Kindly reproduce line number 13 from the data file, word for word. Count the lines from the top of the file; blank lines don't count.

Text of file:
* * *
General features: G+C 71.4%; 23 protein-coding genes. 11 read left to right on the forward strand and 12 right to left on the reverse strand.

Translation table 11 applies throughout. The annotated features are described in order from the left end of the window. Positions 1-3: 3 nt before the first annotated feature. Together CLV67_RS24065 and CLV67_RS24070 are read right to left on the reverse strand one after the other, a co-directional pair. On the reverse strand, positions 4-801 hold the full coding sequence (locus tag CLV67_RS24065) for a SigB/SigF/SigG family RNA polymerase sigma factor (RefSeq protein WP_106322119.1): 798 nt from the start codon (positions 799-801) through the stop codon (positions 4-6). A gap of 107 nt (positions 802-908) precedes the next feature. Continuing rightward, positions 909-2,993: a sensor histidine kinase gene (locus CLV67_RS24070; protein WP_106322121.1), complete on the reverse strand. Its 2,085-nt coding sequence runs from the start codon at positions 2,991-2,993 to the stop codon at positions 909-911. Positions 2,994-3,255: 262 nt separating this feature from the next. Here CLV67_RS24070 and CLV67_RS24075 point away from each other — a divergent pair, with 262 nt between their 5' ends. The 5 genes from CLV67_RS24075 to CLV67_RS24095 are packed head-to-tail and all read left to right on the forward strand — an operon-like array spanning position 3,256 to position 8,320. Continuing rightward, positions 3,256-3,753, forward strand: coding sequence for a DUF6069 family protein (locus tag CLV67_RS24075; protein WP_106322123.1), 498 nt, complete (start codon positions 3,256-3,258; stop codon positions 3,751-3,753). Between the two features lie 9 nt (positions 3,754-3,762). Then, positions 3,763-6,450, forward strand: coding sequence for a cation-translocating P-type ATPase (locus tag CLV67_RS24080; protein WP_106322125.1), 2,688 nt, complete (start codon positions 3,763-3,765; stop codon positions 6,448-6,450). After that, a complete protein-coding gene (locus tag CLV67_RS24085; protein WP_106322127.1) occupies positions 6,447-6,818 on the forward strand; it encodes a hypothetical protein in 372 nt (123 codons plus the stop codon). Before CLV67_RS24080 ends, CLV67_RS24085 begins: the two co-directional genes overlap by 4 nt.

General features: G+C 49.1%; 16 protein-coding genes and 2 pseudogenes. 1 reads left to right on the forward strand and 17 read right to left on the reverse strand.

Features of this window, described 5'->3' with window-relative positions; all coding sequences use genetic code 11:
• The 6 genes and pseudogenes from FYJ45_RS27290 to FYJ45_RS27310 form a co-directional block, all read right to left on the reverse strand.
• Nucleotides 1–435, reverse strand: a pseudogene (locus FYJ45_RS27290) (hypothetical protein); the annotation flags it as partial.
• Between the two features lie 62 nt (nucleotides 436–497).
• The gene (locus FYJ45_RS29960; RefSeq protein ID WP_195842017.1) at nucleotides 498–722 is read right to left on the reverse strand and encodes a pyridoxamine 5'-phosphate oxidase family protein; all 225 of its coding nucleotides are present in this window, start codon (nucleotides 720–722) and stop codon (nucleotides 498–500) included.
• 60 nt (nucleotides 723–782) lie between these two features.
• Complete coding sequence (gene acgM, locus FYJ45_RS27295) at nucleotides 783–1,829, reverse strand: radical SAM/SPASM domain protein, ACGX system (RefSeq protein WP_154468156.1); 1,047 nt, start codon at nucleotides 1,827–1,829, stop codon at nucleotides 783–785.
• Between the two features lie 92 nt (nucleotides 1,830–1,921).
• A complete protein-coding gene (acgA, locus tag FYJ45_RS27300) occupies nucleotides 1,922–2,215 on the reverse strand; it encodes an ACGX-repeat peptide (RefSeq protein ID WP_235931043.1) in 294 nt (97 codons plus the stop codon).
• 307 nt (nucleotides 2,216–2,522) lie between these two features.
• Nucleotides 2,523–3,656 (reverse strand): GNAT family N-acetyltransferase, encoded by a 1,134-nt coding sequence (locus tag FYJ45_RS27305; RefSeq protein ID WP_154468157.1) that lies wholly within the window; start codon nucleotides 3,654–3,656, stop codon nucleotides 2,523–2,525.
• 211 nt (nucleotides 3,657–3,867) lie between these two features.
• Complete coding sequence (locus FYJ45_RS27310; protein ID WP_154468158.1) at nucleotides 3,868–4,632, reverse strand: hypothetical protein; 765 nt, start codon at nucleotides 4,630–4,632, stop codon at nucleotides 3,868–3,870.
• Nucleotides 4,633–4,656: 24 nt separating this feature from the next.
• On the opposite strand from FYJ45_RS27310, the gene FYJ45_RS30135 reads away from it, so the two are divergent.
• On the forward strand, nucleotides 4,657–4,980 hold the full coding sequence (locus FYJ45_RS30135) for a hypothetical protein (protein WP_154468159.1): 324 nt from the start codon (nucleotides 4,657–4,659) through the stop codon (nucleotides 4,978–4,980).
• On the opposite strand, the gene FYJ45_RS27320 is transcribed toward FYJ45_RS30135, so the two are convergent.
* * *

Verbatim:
• 307 nt (nucleotides 2,216–2,522) lie between these two features.